8 17 20 IMG 0644 c Olivia FioriPhoto by Olivia Fiori.

A day in the woods greatly varies by project, weather, and topography—requiring different clothing, tools and materials. No matter the task, our gear load is usually quite extensive for the day. When assembling or “laying out” a timber harvest plan on the ground my gear list may include: a forester’s vest, caulk boots, hat/hardhat, map, compass, tablet (for GPS navigation and data recording), a clinometer (a device used to measure slope and tree heights), a hypsometer (another device that can calculate distance and tree height), diameter tapes, clipboard, rolls of flagging (for flagging out protection zones for watercourses and rare species), rain gear on a stormy day, and a chainsaw. 


8 17 20 North Coast CA c Ivan LaBiancaPhoto by Ivan LaBianca.

Our staff is constantly studying our forestland to better understand how and where we can implement sustainable projects, while improving habitat for all of its key species. Once we have decided a location for a timber harvest plan, our team spends weeks to months flagging protection zones for the area’s streams, rare plants, and archaeologic resources, while continuing to collect data on endangered wildlife species, forest health, and forest composition so that we can maximize our restorative impact. As mentioned above, as foresters we need to know the land we are working with inside and out! In order to do this, we need to traverse a lot of ground.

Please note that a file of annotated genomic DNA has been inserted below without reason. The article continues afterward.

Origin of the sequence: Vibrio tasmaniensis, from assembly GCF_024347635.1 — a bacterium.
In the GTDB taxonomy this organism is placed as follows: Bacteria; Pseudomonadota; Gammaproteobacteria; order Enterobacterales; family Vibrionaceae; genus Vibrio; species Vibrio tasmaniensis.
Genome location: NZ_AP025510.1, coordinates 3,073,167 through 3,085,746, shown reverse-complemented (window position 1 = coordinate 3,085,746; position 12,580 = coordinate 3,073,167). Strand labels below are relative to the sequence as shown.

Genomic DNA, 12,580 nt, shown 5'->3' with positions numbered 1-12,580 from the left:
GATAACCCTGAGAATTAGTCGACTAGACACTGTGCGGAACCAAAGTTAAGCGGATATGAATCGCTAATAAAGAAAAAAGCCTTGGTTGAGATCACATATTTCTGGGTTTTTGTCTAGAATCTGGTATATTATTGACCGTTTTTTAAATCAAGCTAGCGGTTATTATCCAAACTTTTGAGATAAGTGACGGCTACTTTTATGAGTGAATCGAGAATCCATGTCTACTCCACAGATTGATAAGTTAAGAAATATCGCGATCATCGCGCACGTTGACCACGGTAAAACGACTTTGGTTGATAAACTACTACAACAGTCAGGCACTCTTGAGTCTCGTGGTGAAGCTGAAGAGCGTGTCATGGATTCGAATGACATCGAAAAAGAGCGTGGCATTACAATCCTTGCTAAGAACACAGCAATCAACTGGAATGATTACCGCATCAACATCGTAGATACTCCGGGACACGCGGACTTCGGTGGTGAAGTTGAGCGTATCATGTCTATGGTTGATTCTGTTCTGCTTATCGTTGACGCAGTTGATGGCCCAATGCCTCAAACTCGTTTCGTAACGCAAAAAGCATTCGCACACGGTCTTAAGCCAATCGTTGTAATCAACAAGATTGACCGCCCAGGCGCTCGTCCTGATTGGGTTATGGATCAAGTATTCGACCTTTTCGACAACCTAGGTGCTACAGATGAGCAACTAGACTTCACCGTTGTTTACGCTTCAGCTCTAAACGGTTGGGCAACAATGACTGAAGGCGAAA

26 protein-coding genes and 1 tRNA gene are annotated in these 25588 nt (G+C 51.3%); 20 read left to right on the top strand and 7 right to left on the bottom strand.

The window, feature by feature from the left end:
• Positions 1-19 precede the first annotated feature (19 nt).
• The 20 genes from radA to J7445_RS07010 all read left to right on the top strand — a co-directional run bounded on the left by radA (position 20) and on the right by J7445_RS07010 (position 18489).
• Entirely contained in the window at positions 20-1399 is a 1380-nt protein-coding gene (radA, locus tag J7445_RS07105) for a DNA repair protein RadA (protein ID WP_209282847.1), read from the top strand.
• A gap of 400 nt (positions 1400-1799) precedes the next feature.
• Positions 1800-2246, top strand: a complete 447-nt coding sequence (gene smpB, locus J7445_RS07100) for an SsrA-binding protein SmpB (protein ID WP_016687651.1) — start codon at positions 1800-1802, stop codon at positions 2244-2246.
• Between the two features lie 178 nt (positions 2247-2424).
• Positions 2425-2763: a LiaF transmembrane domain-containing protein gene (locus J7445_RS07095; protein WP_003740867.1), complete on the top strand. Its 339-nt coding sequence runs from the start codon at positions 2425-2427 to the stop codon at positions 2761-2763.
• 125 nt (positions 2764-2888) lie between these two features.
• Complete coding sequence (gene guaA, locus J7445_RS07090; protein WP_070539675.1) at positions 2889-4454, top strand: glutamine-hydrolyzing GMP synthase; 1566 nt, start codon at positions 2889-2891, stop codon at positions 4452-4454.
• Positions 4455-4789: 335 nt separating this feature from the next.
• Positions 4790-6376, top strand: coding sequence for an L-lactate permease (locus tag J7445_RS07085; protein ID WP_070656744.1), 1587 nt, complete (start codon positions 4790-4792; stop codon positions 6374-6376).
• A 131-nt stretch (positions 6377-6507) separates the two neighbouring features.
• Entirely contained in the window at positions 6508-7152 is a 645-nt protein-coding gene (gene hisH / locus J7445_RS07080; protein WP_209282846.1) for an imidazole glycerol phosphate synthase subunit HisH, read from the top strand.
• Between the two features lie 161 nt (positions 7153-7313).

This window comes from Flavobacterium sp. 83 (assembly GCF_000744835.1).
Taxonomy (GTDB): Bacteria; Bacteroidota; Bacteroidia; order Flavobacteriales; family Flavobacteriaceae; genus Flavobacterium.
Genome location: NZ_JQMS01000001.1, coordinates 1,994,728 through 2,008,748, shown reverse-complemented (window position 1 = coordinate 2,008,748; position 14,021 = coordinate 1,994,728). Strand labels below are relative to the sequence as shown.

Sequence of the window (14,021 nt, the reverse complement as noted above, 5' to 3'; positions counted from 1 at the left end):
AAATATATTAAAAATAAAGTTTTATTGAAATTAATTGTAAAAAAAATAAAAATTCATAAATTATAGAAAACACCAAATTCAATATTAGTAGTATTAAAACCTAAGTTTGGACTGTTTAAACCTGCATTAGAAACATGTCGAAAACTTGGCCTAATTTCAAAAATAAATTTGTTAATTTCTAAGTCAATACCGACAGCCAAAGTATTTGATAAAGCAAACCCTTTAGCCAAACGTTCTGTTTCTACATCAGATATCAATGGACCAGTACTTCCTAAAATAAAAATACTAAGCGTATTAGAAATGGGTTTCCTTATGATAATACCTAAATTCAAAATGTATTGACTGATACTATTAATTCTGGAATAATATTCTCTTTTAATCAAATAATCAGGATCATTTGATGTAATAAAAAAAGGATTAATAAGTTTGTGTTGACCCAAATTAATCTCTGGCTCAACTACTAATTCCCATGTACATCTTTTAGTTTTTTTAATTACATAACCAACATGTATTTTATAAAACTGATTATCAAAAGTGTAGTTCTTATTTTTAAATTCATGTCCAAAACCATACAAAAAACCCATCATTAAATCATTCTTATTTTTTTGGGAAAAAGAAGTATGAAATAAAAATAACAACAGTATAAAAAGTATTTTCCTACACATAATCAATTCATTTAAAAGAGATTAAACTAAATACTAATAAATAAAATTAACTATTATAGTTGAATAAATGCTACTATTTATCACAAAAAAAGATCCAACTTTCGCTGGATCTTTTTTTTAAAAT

8 17 20 Resized 20190703 133849 571898977146617 c Olivia FioriPhoto by The Conservation Fund.

However, this dream job of mine definitely comes with an asterisk; it is not easy or very glamorous. Here on the North Coast, our forests are known for more than just their redwood trees and plethora of species, we are also known for our not so gentle topography and some of our not so gentle forest inhabitants. Most days, I often find myself in ground that is so steep the only way I can ascend the hillside is by utilizing tree branches to pull myself up, or in brush so thick and intertwined with poison oak that my only option is to army crawl underneath it. Much of my days are filled with hours spent working alone and off trail in steep and brushy terrain, and some job risks include falling (lots of falling), getting stung by hornets or getting poison oak (lots of poison oak). To mitigate these risks, it’s important to be equipped with extra food and water, tools for fixing equipment, a first aid kit, a Spot Device, and to have a phone tree in place for notifying people when we are safe and out of the woods.